By Bradley Griffith
“Death Wish” is the 2018 re-make of the 1974 cult classic film of the same name starring Charles Bronson. Bruce Willis takes the reins from Bronson as the main character of the story. If you liked the original movie, or even if you didn’t, do yourself a favor and do not pay good money to see the remake.
Dr. Paul Kersey (Willis) is a trauma surgeon in Chicago. He lives a normal life for a trauma surgeon, meaning he lives in relative luxury. He and his wife, Lucy (Elisabeth Shue, and daughter, Jordan (Camilla Marrone), live in a very nice suburban home. Jordan will leave for college soon and Paul and Lucy will have to deal with an empty nest. The family lives a comfortable life away from all the violence that has been plaguing Chicago.
Until one night, on Paul’s birthday, his entire world is destroyed. Just before they were set to leave for his birthday dinner Paul is called back to the hospital for an emergency. Three men who thought the family would be out celebrating Paul’s birthday enter their house. Unfortunately, Lucy and Jordan fought back against the attackers.
Paul finishes with the surgery he was called in to perform and finds that his wife and daughter have been brought into the hospital with gunshot wounds. One has already passed away and the other is on life support.
Paul is not the kind of guy to take the law into his own hands. He doesn’t even own a gun. But after he stops two men from assaulting a woman in an alley (and is beaten for his trouble), Paul gets an idea. Violence is skyrocketing in Chicago and no one seems to be able to do anything to stop it. The police are making no headway in their investigation into the attack and robbery of Paul’s family. Paul decides to take matters into his own hands. He steals a gun from a gangbanger at his hospital and sets out to exact revenge on those who attacked his family, and any other criminal that crosses his path.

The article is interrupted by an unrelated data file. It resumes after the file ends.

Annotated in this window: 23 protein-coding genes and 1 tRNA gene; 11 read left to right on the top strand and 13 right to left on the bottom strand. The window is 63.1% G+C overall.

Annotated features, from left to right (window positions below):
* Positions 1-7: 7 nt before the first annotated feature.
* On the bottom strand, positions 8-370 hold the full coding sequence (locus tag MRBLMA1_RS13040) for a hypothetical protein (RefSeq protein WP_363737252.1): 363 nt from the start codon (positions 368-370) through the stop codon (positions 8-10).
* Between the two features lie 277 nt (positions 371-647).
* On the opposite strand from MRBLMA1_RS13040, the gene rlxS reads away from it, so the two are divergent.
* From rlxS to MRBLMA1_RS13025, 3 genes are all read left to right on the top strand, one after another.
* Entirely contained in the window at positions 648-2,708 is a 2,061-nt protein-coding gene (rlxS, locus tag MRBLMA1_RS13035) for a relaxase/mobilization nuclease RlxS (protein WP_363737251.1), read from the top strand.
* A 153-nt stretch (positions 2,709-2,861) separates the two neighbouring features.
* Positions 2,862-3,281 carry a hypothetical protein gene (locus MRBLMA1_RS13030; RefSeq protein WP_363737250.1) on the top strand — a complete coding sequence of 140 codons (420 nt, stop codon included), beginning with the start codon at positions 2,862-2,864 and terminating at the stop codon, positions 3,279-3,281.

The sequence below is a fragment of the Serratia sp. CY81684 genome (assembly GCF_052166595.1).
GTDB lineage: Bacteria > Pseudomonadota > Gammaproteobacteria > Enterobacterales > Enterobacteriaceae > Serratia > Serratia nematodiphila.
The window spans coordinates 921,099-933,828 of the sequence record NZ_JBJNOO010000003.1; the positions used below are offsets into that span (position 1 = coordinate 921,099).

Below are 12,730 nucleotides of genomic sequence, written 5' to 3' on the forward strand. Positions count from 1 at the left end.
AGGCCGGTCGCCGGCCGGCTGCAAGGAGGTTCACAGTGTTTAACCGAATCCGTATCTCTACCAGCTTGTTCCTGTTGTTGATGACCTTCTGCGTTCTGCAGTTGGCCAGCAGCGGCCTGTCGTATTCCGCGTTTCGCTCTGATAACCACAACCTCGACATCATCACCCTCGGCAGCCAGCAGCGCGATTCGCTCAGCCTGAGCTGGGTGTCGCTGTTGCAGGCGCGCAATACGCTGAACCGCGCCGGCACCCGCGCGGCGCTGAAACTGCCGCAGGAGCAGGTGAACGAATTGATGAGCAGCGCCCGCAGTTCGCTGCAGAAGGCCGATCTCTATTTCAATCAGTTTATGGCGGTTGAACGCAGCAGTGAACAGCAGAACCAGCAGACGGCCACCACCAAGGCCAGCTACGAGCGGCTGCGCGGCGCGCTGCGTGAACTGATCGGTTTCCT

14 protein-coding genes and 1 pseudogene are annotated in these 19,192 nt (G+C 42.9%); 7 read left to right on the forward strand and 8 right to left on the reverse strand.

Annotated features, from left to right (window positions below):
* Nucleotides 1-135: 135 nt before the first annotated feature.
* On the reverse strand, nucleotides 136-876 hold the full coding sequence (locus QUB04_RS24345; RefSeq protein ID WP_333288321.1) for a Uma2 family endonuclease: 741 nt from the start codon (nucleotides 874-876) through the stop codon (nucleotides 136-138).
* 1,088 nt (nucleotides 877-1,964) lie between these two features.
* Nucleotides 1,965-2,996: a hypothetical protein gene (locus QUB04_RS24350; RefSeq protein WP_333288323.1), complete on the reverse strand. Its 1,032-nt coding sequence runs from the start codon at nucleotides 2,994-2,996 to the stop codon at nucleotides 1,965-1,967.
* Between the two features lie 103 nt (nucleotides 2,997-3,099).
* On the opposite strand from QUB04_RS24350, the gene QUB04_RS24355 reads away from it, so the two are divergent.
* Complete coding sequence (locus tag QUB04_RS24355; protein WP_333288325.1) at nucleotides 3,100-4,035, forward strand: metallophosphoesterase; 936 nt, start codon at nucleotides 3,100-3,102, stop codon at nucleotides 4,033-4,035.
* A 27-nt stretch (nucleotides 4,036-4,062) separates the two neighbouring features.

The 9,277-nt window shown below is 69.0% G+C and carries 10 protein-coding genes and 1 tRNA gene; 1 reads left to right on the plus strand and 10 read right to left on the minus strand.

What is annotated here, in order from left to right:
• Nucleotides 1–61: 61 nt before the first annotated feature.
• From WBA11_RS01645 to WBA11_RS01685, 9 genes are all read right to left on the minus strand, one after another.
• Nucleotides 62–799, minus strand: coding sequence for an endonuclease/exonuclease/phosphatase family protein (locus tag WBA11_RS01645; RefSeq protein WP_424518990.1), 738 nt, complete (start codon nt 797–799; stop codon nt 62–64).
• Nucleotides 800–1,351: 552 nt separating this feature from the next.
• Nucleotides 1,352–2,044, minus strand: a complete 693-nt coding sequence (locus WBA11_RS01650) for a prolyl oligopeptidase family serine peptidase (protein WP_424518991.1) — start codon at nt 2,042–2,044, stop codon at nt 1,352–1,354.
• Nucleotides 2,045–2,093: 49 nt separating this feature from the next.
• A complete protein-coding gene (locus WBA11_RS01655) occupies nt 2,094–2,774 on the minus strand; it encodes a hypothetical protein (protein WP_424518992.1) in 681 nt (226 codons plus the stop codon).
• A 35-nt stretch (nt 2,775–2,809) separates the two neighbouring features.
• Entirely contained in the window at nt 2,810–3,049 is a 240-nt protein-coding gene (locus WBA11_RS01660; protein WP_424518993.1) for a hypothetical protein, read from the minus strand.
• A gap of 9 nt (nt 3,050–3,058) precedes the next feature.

First of all, this may be the worst acting performance of Bruce Willis’ career. I would say that I’m not sure he can believably portray a trauma surgeon, except I am certain that he can’t. He has absolutely no emotional range. Even though one member of his family is murdered and the other is in a coma on life support, Willis looks like he is having just another day at the office. He should be devastated, but acts as if nothing is wrong.
Willis is much better at the vigilante role than the trauma surgeon or devastated father and husband role. Once the movie turns to Willis seeking vengeance it gets a little better, but not much. Bruce Willis with a gun in his hand is much more believable than Bruce Willis with a scalpel in his hand. The best part of the movie is the debate over whether the unknown vigilante is a hero or no better than the criminals he is killing.
Willis is not the only actor who seemed to be mailing in their performance. Vincent D’Onofrio as Paul’s brother and Dean Norris (Hank from “Breaking Bad”) as the lead detective into the attacks at the Kersey home were also pretty bland. If the product on the screen is any indication, the actors knew this was going to be a bad movie, they were just there for a paycheck.
The story wasn’t much better than the acting. Movies about revenge should pretty much write themselves. Instead, “Death Wish” was filled with so many plot holes that the entire movie was unbelievable. Also, the story created no tension. Even the climax of the movie was uneventful. If a movie about shooting and killing can be boring, this was it.
It’s unusual for a movie about vengeance to have no real emotional center, to not make you angry and emotional. Despite the subject matter, “Death Wish” is not only boring, it has no heart.
Rated R for strong bloody violence and language throughout.